Hundreds attend Everett High School Graduation

By Joshua Resnek

All was bright inside Everett Memorial Stadium Saturday afternoon for the senior graduation ceremonies held under inclement skies on a very cool day.

The off and on rain didn’t inhibit the event, nor did it dampen the great amount of pride and enthusiasm parents, friends and family displayed.

Everett High School Principal Dennis Lynch led the proceedings which were preceded by the playing of Pomp and Circumstance and the Star Spangled Banner by the EHS Band.

Lynch ran a good show – organized, spirited with just the right element of class and integrity for the Class of 2023.

Class President Riley Avalar, on her way to Yale, delivered intelligent and thoughtful remarks to her classmates.

Avalar is a bona fide star and served as the student representative on the School Committee with distinction for such a young woman.

She gave gracious thanks to everyone who helped along the way to give her and her classmates what she referred to as a “quality education.”

“Everyone helped us out from custodians to teachers, to administrators to the superintendent and to the mayor,” she added.

“We learned what it is, what it really means to be from Everett. We developed values to carry us through our lives. Create the world you want,” she implored.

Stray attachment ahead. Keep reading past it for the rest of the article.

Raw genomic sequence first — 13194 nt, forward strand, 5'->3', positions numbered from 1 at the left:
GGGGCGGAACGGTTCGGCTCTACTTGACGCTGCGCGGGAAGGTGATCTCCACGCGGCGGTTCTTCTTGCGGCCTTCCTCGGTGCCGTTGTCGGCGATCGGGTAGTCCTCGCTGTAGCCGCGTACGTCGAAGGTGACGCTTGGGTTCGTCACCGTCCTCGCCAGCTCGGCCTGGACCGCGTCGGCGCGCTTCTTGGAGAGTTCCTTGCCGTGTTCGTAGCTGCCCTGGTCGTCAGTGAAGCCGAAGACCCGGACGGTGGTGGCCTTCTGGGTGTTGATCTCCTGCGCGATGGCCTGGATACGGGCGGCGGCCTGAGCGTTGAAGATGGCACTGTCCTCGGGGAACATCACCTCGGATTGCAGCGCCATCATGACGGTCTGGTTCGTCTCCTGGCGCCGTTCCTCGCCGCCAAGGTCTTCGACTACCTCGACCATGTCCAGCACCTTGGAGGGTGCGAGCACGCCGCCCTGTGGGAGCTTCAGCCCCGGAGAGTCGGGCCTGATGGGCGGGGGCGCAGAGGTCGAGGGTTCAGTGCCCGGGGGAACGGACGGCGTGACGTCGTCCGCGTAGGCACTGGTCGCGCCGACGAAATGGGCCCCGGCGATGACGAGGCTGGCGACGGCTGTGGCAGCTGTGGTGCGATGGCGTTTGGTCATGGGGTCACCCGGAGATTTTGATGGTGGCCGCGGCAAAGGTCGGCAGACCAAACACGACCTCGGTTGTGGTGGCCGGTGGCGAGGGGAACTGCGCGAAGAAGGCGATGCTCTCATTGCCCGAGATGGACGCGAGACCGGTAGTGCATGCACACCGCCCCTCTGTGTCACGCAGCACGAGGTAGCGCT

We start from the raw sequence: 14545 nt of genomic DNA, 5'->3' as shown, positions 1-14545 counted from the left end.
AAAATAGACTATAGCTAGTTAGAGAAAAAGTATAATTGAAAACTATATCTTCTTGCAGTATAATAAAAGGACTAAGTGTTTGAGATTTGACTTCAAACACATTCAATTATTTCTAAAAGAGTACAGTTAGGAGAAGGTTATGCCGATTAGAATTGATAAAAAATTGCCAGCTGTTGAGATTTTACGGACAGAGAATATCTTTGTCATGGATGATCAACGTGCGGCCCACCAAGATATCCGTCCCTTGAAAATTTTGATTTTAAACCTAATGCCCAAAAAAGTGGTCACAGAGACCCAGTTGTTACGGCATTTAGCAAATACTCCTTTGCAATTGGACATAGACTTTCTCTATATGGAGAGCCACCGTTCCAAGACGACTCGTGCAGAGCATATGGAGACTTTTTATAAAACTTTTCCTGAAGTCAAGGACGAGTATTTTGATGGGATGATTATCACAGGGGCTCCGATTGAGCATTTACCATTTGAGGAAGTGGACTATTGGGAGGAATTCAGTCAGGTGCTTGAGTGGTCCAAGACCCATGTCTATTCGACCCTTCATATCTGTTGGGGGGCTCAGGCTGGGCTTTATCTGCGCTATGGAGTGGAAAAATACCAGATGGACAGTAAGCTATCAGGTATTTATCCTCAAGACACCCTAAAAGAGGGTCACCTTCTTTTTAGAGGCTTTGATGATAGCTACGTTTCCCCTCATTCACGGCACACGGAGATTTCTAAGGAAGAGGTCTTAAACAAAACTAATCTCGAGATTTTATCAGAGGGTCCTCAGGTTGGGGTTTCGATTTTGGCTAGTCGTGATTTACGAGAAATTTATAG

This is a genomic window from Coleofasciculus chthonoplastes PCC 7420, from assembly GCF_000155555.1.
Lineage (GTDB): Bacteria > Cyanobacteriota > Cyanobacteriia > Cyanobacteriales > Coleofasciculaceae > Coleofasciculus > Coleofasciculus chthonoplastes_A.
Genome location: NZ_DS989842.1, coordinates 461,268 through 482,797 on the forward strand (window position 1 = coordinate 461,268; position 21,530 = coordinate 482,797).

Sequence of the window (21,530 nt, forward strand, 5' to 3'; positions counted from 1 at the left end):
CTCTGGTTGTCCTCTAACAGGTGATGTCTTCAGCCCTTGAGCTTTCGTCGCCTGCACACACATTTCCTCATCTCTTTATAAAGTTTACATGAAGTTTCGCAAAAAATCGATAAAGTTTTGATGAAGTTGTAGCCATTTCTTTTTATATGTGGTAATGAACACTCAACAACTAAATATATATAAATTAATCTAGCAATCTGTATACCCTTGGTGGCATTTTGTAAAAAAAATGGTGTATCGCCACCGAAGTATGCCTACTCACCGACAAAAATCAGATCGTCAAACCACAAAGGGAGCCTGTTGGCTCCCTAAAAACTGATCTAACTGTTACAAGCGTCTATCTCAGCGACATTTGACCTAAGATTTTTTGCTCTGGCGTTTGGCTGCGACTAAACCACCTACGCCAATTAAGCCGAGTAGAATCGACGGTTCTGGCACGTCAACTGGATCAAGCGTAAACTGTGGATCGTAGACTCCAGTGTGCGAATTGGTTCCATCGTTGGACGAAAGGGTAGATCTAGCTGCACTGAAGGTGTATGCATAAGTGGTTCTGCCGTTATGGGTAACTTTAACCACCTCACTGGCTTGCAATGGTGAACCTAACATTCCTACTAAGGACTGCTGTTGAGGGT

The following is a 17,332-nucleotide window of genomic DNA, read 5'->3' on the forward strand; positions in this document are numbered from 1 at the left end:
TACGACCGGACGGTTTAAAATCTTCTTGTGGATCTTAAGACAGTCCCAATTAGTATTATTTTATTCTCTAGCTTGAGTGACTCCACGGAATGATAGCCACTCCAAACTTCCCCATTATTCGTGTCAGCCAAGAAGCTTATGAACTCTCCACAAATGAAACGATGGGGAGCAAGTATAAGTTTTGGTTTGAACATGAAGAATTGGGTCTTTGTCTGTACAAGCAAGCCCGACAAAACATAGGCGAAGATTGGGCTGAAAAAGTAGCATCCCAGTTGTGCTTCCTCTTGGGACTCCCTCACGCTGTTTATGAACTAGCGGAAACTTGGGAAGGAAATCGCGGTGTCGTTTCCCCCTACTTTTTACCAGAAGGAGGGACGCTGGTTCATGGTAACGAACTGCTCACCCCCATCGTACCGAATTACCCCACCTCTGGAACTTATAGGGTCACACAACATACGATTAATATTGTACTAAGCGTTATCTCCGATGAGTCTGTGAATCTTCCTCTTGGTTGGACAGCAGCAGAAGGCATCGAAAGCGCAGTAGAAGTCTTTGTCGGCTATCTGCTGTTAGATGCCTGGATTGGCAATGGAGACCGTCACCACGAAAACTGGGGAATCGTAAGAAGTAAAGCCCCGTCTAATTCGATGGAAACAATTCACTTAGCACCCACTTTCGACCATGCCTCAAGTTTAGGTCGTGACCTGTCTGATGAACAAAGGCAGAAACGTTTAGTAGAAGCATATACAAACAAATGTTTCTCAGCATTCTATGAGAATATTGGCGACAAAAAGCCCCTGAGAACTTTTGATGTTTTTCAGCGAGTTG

Principal Lynch told the crowd that 2/100ths of a point separated valedictorian Shreeya Musyayu from salutatorian Raphael Lemus Solis before introducing the graduating senior bound for Tufts.

Solis described the rapidity with which the high school years come and how with the snap of a finger, they go.

“High school was a blink,” he told the crowd.

“One blink,” he added.

He quoted from the great writer TS Eliot.

He ended his brief remarks with this: “We need to make sacrifices.”


Valedictorian Musyaju, who hails from Nepal, told her classmates that everyone needs to be thanked, “parents, grandparents, teachers, administrators and custodians.”

She called attention to the pandemic and how it altered all their lives during a school year that never happened inside the classroom.

“I did not ever imagine I would spend my sophomore year in isolation,” she told her classmates, nearly all of whom agreed.

“Always keep pushing forward,” she told them. “We all have become activists leading protest,” she added.“This moment today is a stepping stone,” she said.

The city’s Veterans Affairs Agent Antoine Coleman delivered a brief but poignant remarks for the EHS Class of 2023 to take with them as they filed out of the stadium and entered the next chapter in the unfolding story of their lives.

“Everett’s schools are Everett’s pride,” Coleman told the graduates.

The former Marine and an EHS graduate told the kids that carrying their history here with them is an important element in their lives.

“No matter where I was or where I’ve been, I was Antoine Coleman from Everett, Massachusetts,” he said.

“Never forget where you come from. Find your passion. Stick to your core values,” he said.

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